Discussion of Nuclear Power and Safety

A place to bring a contemplative / Dharmic perspective and opinions to current events and politics.
chownah
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Re: Discussion of Nuclear Power and Safety

Post by chownah » Fri Jan 19, 2018 3:03 am

Leeuwenhoek2 wrote:
Thu Jan 18, 2018 4:56 pm
objection.
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Proposition wrote:Solar and wind will... be able to provide continuous supply 24/365....
every indication, EVERY indication, is that the known solutions to this problem will soon be cost allowable.
Challenge: IF YOU KNOW OF SOME TECHNOLOGICAL ISSUE WHICH DEMONSTRATES THAT THERE IS SOMETHING WHICH MAKES THESE TECHNOLOGIES IMPOSSIBLE TO BE MADE COST ALLOWABLE THEN BRING IT.
Two obvious flaws in the challenge:
1) This asks for a logically impossible proof. No one can prove that in the future someone will or will not find the flying spaghetti monster or unicorns. Or 'prove a negative'.
2) Proof hinges on the idea of "cost allowable" -- a concept which is insufficiently constrained. A sufficient definition means that we would have a means of knowing, beyond dispute, that some technology was or wasn't 'cost allowable'.
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First of all, "proposition" didn't write that and neither did I....you wrote it....you seem to be trying to make this into a challenge of some sort.....a competition. You do just about everything that can be done to make the tone of the discussion adversarial and confrontational both here and previously.

If you are asking about "proof" about the future then my response is that there is none. There is no "proof" that any of the technologies will or will not develop in the ways people are hoping for. As for what I said in a previous post namely:
I'm telling you that every indication EVERY indication is that the known solutions to this problem will soon be cost allowable. IF YOU KNOW OF SOME TECHNOLOGICAL ISSUE WHICH DEMONSTRATES THAT THERE IS SOMETHING WHICH MAKES THESE TECHNOLOGIES IMPOSSIBLE TO BE MADE COST ALLOWABLE THEN BRING IT.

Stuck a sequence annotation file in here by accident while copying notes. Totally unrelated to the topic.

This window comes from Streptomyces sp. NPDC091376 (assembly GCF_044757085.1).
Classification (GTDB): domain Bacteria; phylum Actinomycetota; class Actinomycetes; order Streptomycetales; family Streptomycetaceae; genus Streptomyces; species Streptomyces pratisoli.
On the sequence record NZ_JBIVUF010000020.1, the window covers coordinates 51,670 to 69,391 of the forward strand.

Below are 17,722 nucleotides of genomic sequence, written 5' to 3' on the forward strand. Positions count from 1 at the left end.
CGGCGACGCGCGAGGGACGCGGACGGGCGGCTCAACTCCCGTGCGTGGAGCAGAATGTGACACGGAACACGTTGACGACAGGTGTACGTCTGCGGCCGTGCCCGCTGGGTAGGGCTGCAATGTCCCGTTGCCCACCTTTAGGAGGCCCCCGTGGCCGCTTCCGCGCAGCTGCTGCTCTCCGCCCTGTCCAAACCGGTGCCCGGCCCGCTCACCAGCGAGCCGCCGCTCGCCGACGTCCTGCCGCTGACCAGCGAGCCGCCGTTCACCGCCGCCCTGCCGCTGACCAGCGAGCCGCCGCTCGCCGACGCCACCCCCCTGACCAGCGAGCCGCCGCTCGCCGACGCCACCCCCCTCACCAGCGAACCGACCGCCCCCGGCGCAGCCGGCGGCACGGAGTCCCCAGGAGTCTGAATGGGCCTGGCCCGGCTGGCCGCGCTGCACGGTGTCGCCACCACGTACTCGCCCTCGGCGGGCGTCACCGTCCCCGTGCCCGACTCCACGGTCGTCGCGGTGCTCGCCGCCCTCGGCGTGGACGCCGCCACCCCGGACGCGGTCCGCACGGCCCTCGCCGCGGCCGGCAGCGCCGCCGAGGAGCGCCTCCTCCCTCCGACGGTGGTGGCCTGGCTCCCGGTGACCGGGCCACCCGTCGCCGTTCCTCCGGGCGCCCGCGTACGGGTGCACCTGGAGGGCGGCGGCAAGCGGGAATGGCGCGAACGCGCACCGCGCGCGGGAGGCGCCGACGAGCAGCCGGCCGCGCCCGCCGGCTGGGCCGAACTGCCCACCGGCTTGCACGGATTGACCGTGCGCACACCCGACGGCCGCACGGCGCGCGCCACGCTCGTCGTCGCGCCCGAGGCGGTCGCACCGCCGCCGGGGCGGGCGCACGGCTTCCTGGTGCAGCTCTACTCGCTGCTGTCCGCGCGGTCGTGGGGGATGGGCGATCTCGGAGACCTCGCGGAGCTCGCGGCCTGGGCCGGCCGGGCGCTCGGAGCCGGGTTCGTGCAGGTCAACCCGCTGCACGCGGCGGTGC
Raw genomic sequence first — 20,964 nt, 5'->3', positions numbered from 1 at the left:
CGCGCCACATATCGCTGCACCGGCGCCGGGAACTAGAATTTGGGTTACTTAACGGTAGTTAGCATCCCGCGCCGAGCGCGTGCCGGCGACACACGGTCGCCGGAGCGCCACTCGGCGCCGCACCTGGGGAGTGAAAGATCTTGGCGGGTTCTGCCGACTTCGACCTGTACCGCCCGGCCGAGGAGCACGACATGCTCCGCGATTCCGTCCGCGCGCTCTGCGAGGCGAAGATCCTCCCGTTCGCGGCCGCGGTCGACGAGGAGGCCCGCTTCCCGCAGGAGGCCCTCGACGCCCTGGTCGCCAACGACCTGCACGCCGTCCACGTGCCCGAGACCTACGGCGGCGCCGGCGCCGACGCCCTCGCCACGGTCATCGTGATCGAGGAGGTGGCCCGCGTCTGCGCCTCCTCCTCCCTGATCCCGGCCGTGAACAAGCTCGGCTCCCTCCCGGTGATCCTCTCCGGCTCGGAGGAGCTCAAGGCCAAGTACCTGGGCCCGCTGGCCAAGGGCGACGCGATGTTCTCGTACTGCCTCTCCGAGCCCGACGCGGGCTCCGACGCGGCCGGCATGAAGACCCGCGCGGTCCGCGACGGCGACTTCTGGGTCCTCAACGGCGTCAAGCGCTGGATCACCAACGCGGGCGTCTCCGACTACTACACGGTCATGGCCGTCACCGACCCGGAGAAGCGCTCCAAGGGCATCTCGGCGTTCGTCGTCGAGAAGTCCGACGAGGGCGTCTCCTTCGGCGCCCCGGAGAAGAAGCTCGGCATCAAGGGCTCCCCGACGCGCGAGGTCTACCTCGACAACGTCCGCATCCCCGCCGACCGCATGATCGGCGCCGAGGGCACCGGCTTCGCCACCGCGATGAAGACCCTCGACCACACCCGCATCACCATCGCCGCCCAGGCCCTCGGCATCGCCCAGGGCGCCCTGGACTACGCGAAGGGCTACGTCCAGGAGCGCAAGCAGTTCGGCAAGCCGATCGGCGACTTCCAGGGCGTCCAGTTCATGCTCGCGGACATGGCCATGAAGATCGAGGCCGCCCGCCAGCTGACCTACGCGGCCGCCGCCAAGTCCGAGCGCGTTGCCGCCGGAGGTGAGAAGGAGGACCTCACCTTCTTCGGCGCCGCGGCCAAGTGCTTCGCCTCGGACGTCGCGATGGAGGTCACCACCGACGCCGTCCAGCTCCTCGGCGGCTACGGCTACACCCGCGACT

This is my opinion based on what I have read. Critics of solar and wind have historically and continually discounted or ignored the development of solar and wind technologies....this is not debated anywhere that I have seen. If anyone is interested they can just go read all the stuff readily available on the internet showing what the fossil fuel industry said would happen and what in fact then did happen and it is obvious. I see from my continued monitoring of developments that this same discounting or ignoring of technological development to improve solar and wind and storage is happening....I presented a short narrative in my previous post explaining this.

There are no known major technological hurdles which would indicate that it will not be possible to create adequate storage of power derived from solar and wind to be able to ensure continous supply 24/365. If you think you have found such an impediment then please bring it.

You love the article which talks about what will not happen in "the forseeable future"....when you think about this article you should remind youself of your own wisdom, namely: " No one can prove that in the future someone will or will not find the flying spaghetti monster or unicorns. Or 'prove a negative'."
chownah

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Kim OHara
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Re: Discussion of Nuclear Power and Safety

Post by Kim OHara » Fri Jan 19, 2018 5:07 am

Hi, chownah,
If you want the detail on how Tesla's new battery is performing, and just what it's doing, here it is - http://reneweconomy.com.au/coal-unit-tr ... -in-85623/. (Everyone else is welcome to read it too, of course. :smile: )
If you need help with acronyms and politics, I should be able to explain most of them.

The tl;dr version is that coal generators are crashing in our heat waves and the battery is keeping the grid running - and sometimes making a tidy profit in the process.

:twothumbsup:
Kim

chownah
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Re: Discussion of Nuclear Power and Safety

Post by chownah » Fri Jan 19, 2018 6:13 am

Kim Ohara,
Thanks for bringing that article....it does a great job of explaining what the neoen-tesla battery is doing. I think it shows that stability of the grid can be adequately maintained through fast response batteries and auxiliary generators. This should show that we need not worry that the intermitten nature of wind/solar will destabilize the grid.

This use of storage to stabilize the grid is one of the issues surrounding storage. The storage to adequately stabilize the grid already exists and is being implemented.